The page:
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Physics is a good example where they produce theories to things they cannot understand and people will believe until someone elses theory overides it, yes we really know very little apart from what is continously rejugated and or passed around through generations.
There are no proofs in science, only maths.

"They produce theories to things they cannot understand and people will believe until someone else's theory overrides it" - you've basically reworded the scientific method. Either you accept what you don't understand and stand still, or you develop a hypothesis about a situation, and test your hypothesis against evidence. If the evidence is supportive you work with your hypothesis, but continue to test as new evidence become available and update/abandon as required.

Fitz.
 

Ozi

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There you go, an odd answer from someone who is a highly regarded Physicist , although nowhere near the level of Einstein. A good scientist should have an open mind until such time evidence comes to light to support or dismiss an argument.

A good quote is:

As a human being, one has been endowed with just enough intelligence to be able to see clearly how utterly inadequate that intelligence is when confronted with what exists.
If I may quote ACC "If an elderly but distinguished scientist says that something is possible, he is almost certainly right; but if he says that it is impossible, he is very probably wrong."
 

D_W

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There are no proofs in science, only maths.

"They produce theories to things they cannot understand and people will believe until someone else's theory overrides it" - you've basically reworded the scientific method. Either you accept what you don't understand and stand still, or you develop a hypothesis about a situation, and test your hypothesis against evidence. If the evidence is supportive you work with your hypothesis, but continue to test as new evidence become available and update/abandon as required.

Fitz.
But there are proofs in math!! working through them let me know that I would stop my math degree after bachelor of science and leave the proofs to the people who could do them 4 times as fast as I could.
 

Fitzroy

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I remember Brian Cox exploring in depth what was needed to come together to sustain some form of life and how amazing that it did on earth.
When answering the question 'Did he think that life existed other than on earth?' he said he doubted it.
Seemed unlikely that this would be Brian Cox's view so I had to go and research. As far as I can see this is the basis for this missunderstanding, from a BBC programme.

"There is only one advanced technological civilization in this galaxy and there has only ever been one -- and that's us," Professor Cox,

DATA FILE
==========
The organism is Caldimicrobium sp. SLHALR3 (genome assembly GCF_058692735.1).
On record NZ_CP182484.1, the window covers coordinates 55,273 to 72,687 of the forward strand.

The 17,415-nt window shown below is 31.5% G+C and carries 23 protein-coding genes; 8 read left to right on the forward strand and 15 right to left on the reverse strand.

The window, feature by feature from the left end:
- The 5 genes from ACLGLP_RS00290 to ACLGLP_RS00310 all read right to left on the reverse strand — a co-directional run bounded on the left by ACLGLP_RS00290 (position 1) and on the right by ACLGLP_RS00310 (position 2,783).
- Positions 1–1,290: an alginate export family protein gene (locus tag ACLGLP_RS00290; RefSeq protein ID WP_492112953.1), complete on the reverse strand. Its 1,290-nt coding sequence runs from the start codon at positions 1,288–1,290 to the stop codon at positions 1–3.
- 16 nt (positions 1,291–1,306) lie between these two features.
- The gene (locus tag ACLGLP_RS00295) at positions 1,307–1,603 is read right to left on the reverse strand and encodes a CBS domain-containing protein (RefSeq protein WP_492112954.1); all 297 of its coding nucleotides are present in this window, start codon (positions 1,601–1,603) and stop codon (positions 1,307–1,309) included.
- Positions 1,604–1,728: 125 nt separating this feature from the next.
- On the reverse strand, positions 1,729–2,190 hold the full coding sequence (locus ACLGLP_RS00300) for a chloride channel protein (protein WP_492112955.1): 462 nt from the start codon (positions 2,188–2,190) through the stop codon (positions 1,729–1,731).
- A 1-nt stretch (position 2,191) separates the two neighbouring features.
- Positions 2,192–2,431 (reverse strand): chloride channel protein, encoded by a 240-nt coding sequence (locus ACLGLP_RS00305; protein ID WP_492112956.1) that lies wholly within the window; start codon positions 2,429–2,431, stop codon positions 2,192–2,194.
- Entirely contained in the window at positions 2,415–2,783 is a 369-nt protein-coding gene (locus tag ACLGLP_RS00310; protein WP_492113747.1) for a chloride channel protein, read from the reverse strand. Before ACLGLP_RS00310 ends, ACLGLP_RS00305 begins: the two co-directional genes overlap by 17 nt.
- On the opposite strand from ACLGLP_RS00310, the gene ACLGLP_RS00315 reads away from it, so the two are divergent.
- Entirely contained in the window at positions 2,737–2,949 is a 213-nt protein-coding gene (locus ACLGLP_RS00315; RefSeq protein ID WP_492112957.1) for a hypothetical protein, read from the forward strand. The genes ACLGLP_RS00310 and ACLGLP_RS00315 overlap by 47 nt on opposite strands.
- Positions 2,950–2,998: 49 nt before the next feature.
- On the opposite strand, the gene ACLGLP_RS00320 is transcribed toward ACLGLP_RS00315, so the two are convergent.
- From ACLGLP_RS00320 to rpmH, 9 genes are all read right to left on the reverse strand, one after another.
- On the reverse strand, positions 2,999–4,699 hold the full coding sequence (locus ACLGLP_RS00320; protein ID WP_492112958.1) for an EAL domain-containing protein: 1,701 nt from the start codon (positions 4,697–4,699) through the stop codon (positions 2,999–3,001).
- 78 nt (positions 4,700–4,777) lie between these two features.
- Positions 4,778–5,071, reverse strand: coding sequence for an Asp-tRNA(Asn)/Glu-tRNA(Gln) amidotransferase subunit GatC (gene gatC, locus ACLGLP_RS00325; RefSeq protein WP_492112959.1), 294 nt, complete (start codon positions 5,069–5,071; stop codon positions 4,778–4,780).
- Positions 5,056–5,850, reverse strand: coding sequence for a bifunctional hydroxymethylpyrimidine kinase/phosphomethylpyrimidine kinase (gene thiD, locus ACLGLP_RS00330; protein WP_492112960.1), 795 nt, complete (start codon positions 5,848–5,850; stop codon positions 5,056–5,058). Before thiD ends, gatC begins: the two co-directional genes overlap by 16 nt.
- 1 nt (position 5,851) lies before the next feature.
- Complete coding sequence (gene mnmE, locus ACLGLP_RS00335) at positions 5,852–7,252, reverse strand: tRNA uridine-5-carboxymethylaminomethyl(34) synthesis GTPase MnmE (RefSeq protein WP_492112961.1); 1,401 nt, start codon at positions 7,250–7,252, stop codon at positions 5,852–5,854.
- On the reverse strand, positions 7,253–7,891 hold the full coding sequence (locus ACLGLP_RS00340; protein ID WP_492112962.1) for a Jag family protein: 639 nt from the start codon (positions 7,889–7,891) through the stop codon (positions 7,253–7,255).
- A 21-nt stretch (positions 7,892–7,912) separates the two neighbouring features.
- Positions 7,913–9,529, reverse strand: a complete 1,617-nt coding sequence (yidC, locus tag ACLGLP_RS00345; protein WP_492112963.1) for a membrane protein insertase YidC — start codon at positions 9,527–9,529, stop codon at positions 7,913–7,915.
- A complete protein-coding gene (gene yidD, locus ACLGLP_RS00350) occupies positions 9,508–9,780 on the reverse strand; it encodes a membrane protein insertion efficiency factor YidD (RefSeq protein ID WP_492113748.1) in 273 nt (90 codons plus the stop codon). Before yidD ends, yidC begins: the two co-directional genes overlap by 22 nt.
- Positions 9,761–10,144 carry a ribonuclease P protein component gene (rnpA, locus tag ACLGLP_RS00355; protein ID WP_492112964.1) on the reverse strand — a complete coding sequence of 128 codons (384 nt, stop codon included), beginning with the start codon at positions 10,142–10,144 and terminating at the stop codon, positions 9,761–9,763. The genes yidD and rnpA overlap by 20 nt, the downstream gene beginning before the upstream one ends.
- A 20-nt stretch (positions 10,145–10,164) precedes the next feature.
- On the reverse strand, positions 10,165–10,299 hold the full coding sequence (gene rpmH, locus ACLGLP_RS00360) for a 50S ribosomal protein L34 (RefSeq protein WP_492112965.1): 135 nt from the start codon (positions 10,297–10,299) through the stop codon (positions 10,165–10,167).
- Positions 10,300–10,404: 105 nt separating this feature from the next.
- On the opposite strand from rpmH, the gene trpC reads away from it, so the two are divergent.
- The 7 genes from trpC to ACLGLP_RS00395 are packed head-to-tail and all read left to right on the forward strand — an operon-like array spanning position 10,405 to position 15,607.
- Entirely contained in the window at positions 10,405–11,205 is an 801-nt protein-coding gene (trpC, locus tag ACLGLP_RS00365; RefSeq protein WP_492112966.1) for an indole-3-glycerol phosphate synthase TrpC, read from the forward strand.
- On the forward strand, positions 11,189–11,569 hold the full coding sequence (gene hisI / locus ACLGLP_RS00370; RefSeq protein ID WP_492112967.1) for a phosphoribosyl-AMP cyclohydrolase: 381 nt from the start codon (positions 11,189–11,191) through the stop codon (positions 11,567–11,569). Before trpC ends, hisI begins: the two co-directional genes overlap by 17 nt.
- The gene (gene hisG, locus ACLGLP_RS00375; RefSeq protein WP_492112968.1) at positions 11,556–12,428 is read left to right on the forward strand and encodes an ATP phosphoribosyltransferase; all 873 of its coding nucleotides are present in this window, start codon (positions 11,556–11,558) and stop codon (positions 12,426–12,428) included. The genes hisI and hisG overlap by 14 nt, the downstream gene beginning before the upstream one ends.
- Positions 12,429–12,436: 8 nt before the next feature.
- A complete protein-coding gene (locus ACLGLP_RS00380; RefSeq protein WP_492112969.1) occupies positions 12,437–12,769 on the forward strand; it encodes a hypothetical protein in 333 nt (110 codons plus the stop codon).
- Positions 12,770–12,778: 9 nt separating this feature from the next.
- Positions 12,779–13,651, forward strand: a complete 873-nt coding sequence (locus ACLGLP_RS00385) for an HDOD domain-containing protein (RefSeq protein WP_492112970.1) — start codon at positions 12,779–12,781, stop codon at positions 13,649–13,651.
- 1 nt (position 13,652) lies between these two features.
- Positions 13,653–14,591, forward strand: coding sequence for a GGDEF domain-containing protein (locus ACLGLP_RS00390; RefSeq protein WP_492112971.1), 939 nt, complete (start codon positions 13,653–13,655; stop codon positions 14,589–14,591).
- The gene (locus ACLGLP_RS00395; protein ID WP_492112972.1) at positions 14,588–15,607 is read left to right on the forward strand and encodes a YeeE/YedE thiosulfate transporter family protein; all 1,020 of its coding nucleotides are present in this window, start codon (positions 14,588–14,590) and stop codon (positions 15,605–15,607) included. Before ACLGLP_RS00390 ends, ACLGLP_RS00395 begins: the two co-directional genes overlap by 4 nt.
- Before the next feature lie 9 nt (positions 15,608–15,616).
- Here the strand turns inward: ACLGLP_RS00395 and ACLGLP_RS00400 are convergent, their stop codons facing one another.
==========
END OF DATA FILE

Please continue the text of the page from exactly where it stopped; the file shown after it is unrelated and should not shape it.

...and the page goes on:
He does not discount life elsewhere, and thinks it likely that we would find simple life elsewhere in the solar system.

Regards

Fitz.
 

selectortone

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Voyager 1, launched in 1977 to study the outer planets is travelling at 35,000mph and it took 40 years to reach the edge of the solar system. At its current speed, it will have to travel for something like forty thousand years to reach the nearest star in our Milky Way galaxy. It would take approximately 1,756,500,000 years to cross our Milky Way from one end to the other.

And after that, the nearest galaxy to The Milky Way is the Andromeda Galaxy, 2.5 million light years away. 2.5 million years for a radio signal to reach Earth. And that's the nearest galaxy - observations from the Hubble telescope suggest that there are hundreds of thousands of galaxies in our universe. And is there more than one universe?

And from macro to micro: I live near the beach. On walks down there I could ponder this - one of the single grains of sand I'm walking on contains more atoms (roughly 2x10 to the 19th) than there are stars in the universe (very approx 10 to the 12th according to the ESA).

.
 
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francovendee

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Seemed unlikely that this would be Brian Cox's view so I had to go and research. As far as I can see this is the basis for this missunderstanding, from a BBC programme.

"There is only one advanced technological civilization in this galaxy and there has only ever been one -- and that's us," Professor Cox,

He does not discount life elsewhere, and thinks it likely that we would find simple life elsewhere in the solar system.

Regards

Fitz.
I think you're correct My error.
I used google to check my facts and soon found that he wasn't referring any form of life being a likely.
Maybe the Martians will be coming.;)
 

Tris

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It may have been and gone many times across the galaxy before life here started, and it may exist in a form we would struggle to recognise.
 

Spectric

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That is something else that is amazing, the fact you could be just looking at the light from a star that no longer exist, that really helps put distance into perspective but does not answer why this little planet in a far corner of the universe has life on it. Perhaps the creator used earth as a prototype and soon understood the errors so now each race is on it's own planet so far from the next nearest they do not know each other exist and no conflicts or wars.
 

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On the subject of aliens, Iain M Banks suggested that to spot an alien, the best place to be is on Earth, during an eclipse. The fact that the sun and moon are virtually the same size as viewed from earth is incredibly unusual cosmologically, so there should be lots of exotourists coming to gawp at the rare sight. Next time you are watching a total eclipse, look at the people next to you rather than at the sky.